Uncoupling of cerebral blood flow and glucose utilization in the regenerating facial nucleus after axotomy

Daisuke Ito, Kortaro Tanaka, Eiichiro Nagata, Shigeaki Suzuki, Tomohisa Dembo, Yasuo Fukuuchi

Research output: Contribution to journalArticle

7 Citations (Scopus)

Abstract

Axotomy is known to activate various metabolic processes including protein synthesis and glucose utilization in the motor nucleus. Although it is generally assumed that the local cerebral blood flow (CBF) fluctuates in response to the axonal reaction, there has been no direct evidence for changes in CBF in the motor nucleus following axotomy. In this study, the CBF in the facial nuclei was measured after axotomy of the facial nerve employing the [14C]iodoantipyrine method to evaluate the relation between the CBF and axonal reaction. Following unilateral facial nerve axotomy in neonates, which induced neuronal degeneration in the facial nucleus, the CBF and glucose uptake was significantly decreased on the operated nucleus, suggesting that CBF and glucose metabolism are coupled in the degenerating nucleus. In contrast, after axotomy in adults, which induced regeneration of neurons and glial reactions, glucose uptake was increased on the operated nucleus, while the CBF did not differ significantly between the operated and unoperated nucleus. These findings imply that glucose metabolism and CBF are uncoupled in the regenerating nucleus, suggesting that the relation between CBF and metabolism in the regenerating nucleus following axotomy may clearly contradict the classical concept of a tight coupling between CBF and metabolism.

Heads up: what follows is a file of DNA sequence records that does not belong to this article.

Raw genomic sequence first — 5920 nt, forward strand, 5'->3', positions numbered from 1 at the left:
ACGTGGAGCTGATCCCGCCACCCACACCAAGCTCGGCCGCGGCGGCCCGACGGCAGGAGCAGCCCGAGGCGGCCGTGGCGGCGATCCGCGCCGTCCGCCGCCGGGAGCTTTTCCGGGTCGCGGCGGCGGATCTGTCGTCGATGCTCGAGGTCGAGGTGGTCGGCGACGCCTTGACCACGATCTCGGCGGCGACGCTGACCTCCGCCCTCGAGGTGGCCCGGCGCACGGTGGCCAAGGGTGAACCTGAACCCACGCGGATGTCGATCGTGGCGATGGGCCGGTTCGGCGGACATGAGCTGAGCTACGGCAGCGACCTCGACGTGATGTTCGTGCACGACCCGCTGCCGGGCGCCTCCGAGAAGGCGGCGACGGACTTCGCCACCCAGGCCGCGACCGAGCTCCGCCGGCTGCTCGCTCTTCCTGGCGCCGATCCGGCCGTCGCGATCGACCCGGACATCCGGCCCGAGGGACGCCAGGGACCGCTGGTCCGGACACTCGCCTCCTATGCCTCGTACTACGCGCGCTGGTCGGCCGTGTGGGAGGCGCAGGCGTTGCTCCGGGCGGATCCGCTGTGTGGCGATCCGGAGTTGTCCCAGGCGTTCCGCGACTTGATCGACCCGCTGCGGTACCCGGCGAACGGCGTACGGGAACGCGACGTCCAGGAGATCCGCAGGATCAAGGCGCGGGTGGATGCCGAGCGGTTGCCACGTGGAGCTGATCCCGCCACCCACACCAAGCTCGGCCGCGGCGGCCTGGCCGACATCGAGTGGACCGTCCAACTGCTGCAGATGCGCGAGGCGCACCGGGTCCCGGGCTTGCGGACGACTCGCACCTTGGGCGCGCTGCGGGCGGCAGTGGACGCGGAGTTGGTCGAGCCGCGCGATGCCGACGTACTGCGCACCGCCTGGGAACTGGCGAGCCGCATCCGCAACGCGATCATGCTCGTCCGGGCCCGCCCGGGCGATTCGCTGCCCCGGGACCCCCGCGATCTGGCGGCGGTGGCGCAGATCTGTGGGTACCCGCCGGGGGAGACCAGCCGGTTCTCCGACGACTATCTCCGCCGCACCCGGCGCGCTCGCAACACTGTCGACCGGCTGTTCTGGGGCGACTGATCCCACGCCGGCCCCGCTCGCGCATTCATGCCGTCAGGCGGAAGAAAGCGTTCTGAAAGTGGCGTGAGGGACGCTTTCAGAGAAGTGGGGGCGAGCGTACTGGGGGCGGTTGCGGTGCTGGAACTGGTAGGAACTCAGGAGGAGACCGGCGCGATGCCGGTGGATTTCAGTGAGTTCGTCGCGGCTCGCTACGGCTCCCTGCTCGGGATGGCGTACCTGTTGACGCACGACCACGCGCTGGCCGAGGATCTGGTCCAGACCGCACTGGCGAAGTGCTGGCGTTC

Original languageEnglish
Pages (from-to)207-215
Number of pages9
JournalNeuroscience Research
Volume35
Issue number3
DOIs
Publication statusPublished - 1999 Dec 1

Keywords

  • Astroglia
  • Axotomy
  • Cerebral blood flow
  • Degeneration
  • Facial nerve
  • Glucose metabolism
  • Microglia
  • Regeneration

ASJC Scopus subject areas

  • Neuroscience(all)

Fingerprint Dive into the research topics of 'Uncoupling of cerebral blood flow and glucose utilization in the regenerating facial nucleus after axotomy'. Together they form a unique fingerprint.

  • Cite this